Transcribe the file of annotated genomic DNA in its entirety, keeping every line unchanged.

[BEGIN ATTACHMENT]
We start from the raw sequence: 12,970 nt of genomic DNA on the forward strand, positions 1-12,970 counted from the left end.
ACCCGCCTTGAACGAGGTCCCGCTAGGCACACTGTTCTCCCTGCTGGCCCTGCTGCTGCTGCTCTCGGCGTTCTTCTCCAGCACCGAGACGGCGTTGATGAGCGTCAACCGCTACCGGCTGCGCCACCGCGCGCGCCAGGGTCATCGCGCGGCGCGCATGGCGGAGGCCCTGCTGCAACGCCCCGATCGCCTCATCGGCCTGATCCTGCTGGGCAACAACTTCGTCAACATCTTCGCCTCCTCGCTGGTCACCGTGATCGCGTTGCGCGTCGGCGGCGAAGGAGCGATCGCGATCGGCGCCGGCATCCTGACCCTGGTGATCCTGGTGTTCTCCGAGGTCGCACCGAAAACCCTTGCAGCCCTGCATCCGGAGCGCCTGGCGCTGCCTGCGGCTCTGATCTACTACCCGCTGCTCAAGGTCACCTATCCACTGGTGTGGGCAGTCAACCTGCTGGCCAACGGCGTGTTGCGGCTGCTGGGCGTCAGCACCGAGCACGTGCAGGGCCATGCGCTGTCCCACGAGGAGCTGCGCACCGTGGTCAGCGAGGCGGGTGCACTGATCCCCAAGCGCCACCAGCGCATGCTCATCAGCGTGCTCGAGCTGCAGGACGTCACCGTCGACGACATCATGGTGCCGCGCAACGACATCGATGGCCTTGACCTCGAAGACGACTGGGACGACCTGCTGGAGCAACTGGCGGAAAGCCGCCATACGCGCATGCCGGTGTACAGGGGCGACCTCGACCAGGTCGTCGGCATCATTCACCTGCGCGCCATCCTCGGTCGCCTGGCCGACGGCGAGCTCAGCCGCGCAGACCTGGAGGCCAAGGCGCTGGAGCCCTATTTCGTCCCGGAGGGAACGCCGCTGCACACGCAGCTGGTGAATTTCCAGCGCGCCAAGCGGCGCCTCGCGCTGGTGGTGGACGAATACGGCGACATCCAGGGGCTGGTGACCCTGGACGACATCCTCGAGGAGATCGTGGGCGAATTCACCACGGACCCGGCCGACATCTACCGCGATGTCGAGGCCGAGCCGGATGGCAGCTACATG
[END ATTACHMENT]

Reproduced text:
We start from the raw sequence: 12,970 nt of genomic DNA on the forward strand, positions 1-12,970 counted from the left end.
ACCCGCCTTGAACGAGGTCCCGCTAGGCACACTGTTCTCCCTGCTGGCCCTGCTGCTGCTGCTCTCGGCGTTCTTCTCCAGCACCGAGACGGCGTTGATGAGCGTCAACCGCTACCGGCTGCGCCACCGCGCGCGCCAGGGTCATCGCGCGGCGCGCATGGCGGAGGCCCTGCTGCAACGCCCCGATCGCCTCATCGGCCTGATCCTGCTGGGCAACAACTTCGTCAACATCTTCGCCTCCTCGCTGGTCACCGTGATCGCGTTGCGCGTCGGCGGCGAAGGAGCGATCGCGATCGGCGCCGGCATCCTGACCCTGGTGATCCTGGTGTTCTCCGAGGTCGCACCGAAAACCCTTGCAGCCCTGCATCCGGAGCGCCTGGCGCTGCCTGCGGCTCTGATCTACTACCCGCTGCTCAAGGTCACCTATCCACTGGTGTGGGCAGTCAACCTGCTGGCCAACGGCGTGTTGCGGCTGCTGGGCGTCAGCACCGAGCACGTGCAGGGCCATGCGCTGTCCCACGAGGAGCTGCGCACCGTGGTCAGCGAGGCGGGTGCACTGATCCCCAAGCGCCACCAGCGCATGCTCATCAGCGTGCTCGAGCTGCAGGACGTCACCGTCGACGACATCATGGTGCCGCGCAACGACATCGATGGCCTTGACCTCGAAGACGACTGGGACGACCTGCTGGAGCAACTGGCGGAAAGCCGCCATACGCGCATGCCGGTGTACAGGGGCGACCTCGACCAGGTCGTCGGCATCATTCACCTGCGCGCCATCCTCGGTCGCCTGGCCGACGGCGAGCTCAGCCGCGCAGACCTGGAGGCCAAGGCGCTGGAGCCCTATTTCGTCCCGGAGGGAACGCCGCTGCACACGCAGCTGGTGAATTTCCAGCGCGCCAAGCGGCGCCTCGCGCTGGTGGTGGACGAATACGGCGACATCCAGGGGCTGGTGACCCTGGACGACATCCTCGAGGAGATCGTGGGCGAATTCACCACGGACCCGGCCGACATCTACCGCGATGTCGAGGCCGAGCCGGATGGCAGCTACATG